Recycling (if that's what you want to call it)


#1

there’s a mass amount of empty cash cards (cash cards in general.) in the game (or my world at least.) and once you take the money off of it and put it on your “main card” (usually the first one you pick up.) it kinda has no use after that, same with aluminum/tin cans, other than batteries, explosives, etc , i was thinking of maybe some sort of smelting system, just like how you can butcher clothes and gather raw materials, you could burn down 5 cash cards maybe get a plastic chunk, crush down a couple cans and get some scrap? i dont know, at least you could do something with all the stuff you have in your “garbage room”.
Idea’s never killed anybody.


#2

Easy to do, but scrap & plastic are so common that this is not really needed. You just got to add another way to the existing crafting recipe to use e.g. 10cash cards / 3 tin cans for 1 plastic chunk / 1 scrap metal.

The exception of course is getting aluminum out of cans since aluminum is not that plentiful. This would warrant a new recipe but that’s also very easy. Is the aluminum used in cans easy to get with just melting the can?


#3

Adding it like that isn’t the best idea, the game will happy use your “fully charged” card for scrap without asking you, the amount of charges a item has should be placed and asked for in the “select item” menu

think i posted this in the “needful” suggestion… or felt like i did, i lost a few battery modded ups due to the game using that one rather then a uncharged unmodded one…


#4

Can’t you already apply a cutting tool to cash cards to cut them into plastic chunks? Also, cans might be able to be used at the recycler to turn them into scrap, but I’m not sure about that one.


#5

iirc cash cards cannot be butchered, disassembled, or cut


#6

They don’t have enough weight* to get materials form cutting them up


#7

You could have two versions: An automatic recycler and a hand cranked recycler.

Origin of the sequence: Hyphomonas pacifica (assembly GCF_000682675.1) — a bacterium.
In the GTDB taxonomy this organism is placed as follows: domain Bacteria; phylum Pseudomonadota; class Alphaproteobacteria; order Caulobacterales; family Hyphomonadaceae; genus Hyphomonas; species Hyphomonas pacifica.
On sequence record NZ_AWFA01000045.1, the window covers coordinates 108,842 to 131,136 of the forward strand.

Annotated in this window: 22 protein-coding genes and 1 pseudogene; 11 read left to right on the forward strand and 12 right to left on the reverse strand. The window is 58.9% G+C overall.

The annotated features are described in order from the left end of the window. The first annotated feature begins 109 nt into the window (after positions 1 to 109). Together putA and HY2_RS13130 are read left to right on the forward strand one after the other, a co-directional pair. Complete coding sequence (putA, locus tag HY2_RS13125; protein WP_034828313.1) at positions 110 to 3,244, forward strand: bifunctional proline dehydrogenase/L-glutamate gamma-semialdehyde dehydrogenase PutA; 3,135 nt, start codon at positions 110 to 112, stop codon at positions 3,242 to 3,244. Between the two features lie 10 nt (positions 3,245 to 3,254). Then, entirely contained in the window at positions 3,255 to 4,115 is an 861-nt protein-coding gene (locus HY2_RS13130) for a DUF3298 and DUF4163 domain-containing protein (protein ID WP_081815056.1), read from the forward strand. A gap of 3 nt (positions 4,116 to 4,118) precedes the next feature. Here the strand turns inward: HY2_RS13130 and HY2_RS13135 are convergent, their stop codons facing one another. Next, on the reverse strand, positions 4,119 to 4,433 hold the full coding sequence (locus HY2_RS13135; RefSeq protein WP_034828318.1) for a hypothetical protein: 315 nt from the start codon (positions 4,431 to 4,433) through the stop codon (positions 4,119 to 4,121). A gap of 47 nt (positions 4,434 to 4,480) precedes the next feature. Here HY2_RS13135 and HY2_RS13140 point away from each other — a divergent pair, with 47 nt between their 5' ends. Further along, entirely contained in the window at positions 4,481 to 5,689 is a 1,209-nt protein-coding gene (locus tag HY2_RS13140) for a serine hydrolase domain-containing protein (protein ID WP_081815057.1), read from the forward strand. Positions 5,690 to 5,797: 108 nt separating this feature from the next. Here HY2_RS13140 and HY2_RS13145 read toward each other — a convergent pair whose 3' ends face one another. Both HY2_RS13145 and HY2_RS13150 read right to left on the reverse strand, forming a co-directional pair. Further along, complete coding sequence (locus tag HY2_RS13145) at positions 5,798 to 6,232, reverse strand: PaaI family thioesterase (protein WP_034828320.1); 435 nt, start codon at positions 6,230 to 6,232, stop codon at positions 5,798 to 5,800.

Automatic recycler takes batteries and can be mounted to vehicles, but acts on its own.
Hand cranked recycler requires the player stand there cranking it a bit but requires no batteries.

Call it a rare tech that was just recently put out just before the cataclysm struck, can be found in a few mid-high books as recipies.

Activate it and feed it basically anything that can be cut up, but also including flimsy weightless stuff, and it’ll shred it into a reservoir, then pop out the deconstruction/cut up results. For flimsy low weight stuff, you might have to feed it a bunch of them before it spits anything out, but it keeps track so over time you might get a plastic chunk from like 20 cash cards.


#8

IRL Aluminum smelting (for cans) requires some presmelted aluminum to already be sitting in the smelter. This is because aluminum soda cans are of such high purity that they pop like elm wood when you smelt them if they don’t have some presmelted ingots etc… to dilute/act as solvent for them. At least thats what I hear. Please don’t quote me on this and do your own research.

As for the cards maybe at least put a small chip or something in them that you can get out. (Like all the new credit cards/ debit etc are changing over to instead of mag strips for security reasons) Or at least in the US they are.


#9

I’m fine with having things be somewhat recyclable, but how about you look up how it would actually work instead of proposing a “magic recycling machine”?
Off the top of my head I’d guess you want to grind/chop the plastic, then melt it into bricks for further processing. If we assume everything is made of something similar to HDPE (the stuff plastic milk jugs are made of), it’s a fairly simple process, which seems like a somewhat reasonable simplification. However your yield is going to be truly miniscule.

Aluminum is a lot more problematic, it has a much higher melting point than iron or most steels, and needs more specialized equipment (basically a bigger furnace) to work with.


#10

I’ve seen videos of people melting down aluminum cans into ingots in their backyard using homemade crucibles. Here’s one that’s essentially a flower pot lined with a sand/plaster mix, filled with charcoal, using a hairdryer attached to a pipe to force air. I’ve been meaning to make one of these myself IRL to reclaim the absurd amounts of soda cans that go through my household.


#11

Aluminum melts at about 600 C, way easier than iron.


#12

Corundum however will melt at 2033°C.
Its technical aluminum… with a bit of oxygen.

AL²O³


#13

From wikipedia:

Aluminium beverage cans are usually recycled by the following method:

  1. Cans are first divided from municipal waste, usually through an eddy current separator, and cut into small, equally sized pieces to lessen the volume and make it easier for the machines that separate them.

  2. Pieces are cleaned chemically/mechanically and blocked to minimize oxidation losses when melted. (The surface of aluminium readily oxidizes back into aluminium oxide when exposed to oxygen.[10])

  3. Blocks are loaded into the furnace and heated to 750 °C ± 100 °C to produce molten aluminium.